Shining a light on cancer

Two years into oncology research agreement, GE and Lilly develop technology to visualize and map complex biomarker networks

Amy Swinderman
INDIANAPOLIS, Ind.—After collaborating for two years on thedevelopment of diagnostic tools that predict how patients may react to cancertreatments, researchers at Eli Lilly & Co. and scientists at GE GlobalResearch have taken the wraps off a significant achievement in their work—thecreation of a tissue-based, biomarker technology that for the first time cansimultaneously map more than 25 proteins in tumors at the sub-cellular level.
 
 
According to the companies, who discussed the breakthroughas well as their plans to extend their collaboration Oct. 21 during a newsconference at GE's Healthymagination Showcase in New York, the technologybirthed by their partnership is an important step in the development ofpersonalized and more effective treatments.
 
The technology addresses a key limitation of currentpathology methods. Currently, a diagnosis of cancer and the decision of which therapyto prescribe are based on the histology of the tumor and, in some cases, theexpression of just one or two biomarkers inside the patient's tumor. The newmolecular pathology technology developed in GE's Biosciences laboratories givesresearchers a "visual map" of the tissue sample, allowing them to see a cancercell's comprehensive biomarker signaling pathway, and the interplay ofsignaling networks inside the tumor.
 
 
By unlocking this crucial information that has until nowbeen hidden from doctors, and enabling researchers to map a tumor's complexbiomarker network, scientists involved in drug discovery and the clinicians whomake treatment decisions will be better equipped to identify the most effectivecancer therapies for patients, while avoiding those that are not aseffective—saving time, money and providing a better patient experience, saysDr. Jeremy Graff, a senior research advisor at Lilly.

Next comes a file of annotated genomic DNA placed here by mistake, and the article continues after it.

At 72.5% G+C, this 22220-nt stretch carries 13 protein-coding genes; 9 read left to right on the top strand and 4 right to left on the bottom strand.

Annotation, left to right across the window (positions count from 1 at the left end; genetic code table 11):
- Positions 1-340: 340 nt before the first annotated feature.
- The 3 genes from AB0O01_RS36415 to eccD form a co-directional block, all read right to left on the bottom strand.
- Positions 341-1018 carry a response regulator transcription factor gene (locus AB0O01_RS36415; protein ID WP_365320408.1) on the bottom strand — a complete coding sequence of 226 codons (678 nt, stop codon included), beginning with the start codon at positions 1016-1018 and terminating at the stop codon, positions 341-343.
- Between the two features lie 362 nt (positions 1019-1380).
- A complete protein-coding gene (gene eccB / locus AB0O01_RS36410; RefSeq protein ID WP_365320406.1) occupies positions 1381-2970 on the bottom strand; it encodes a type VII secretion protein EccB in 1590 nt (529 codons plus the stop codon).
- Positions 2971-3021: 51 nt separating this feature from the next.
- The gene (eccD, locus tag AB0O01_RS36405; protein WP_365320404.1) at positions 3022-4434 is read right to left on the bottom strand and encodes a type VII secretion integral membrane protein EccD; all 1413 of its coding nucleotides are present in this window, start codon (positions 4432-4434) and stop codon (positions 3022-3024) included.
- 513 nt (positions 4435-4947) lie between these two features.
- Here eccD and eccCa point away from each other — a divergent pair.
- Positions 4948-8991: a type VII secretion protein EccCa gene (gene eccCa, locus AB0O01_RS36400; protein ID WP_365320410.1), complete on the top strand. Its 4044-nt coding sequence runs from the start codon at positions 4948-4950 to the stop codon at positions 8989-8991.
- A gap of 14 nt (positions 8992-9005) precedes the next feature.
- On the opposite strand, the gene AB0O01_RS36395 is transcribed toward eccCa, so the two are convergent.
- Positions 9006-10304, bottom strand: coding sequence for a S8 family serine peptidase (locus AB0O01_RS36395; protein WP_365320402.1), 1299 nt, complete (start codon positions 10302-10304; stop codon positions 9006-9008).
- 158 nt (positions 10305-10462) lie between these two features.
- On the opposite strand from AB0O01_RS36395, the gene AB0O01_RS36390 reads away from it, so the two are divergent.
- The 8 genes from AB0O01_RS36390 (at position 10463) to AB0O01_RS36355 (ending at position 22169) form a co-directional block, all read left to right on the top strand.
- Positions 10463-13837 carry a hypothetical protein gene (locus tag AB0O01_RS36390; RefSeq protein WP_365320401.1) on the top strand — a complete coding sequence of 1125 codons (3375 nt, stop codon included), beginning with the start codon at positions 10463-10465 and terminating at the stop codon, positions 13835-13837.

"We have used the pathology technology that is currentlyavailable for almost 100 years now," Graff says. "With current technology, youlook through a microscope onto a slide and see a section of tissue and see onlyone biomarker at a time. But looking at one biomarker at a time isn't gettingthe job done. Understanding one marker is not nearly enough when you're tryingto understand a patient's tumor and all of the complexity within that tumor. Bygetting that type of granular detail, we can better understand what is going onin each person's tumor, and that is how we plan to match the patient to theright drug."
 
 
Ensuring that patients get the specific therapies they needcould dramatically impact efficacy and survival rates, Graff adds.
 
 
"Sometimes with cancer, we over-treat patients, or we treatpatients in the early stages of the disease who may not need a particulartreatment at all," he says. "If we apply what we learn from the patients'tissues at the time of diagnosis, we can say whether or not we believe thedisease requires aggressive therapy. If the patient has malignant tissue, we'llalso be able to tell whether or not it will stay malignant."
 
 
For Lilly, the mapping technology has applicability andbenefits beyond pre-clinical research. By using the advanced molecularpathology imaging tools developed in this collaboration, companies like Lillycan use the complex molecular signatures within patient tumors to designclinical research programs to study if these biomarkers can predict whichpatients are most likely to respond to a particular targeted therapy. Selectingthe proper patients early, using these advanced technologies, could reduce thepatient population sizes necessary for conducting clinical trials and willsubstantially shorten clinical development timelines. In turn, these changesshould also lead to a reduction in the cost of drug development, Graff says.
 
 
"The technology will allow us to hone in on the group mostlikely to respond to a treatment, so we anticipate seeing enhanced results inclinical trials," he says. "Ideally, this will speed up clinical trials becausewe won't have to accrue as many patients and invest as much time and funds inoverall development. This would drive down costs precipitously."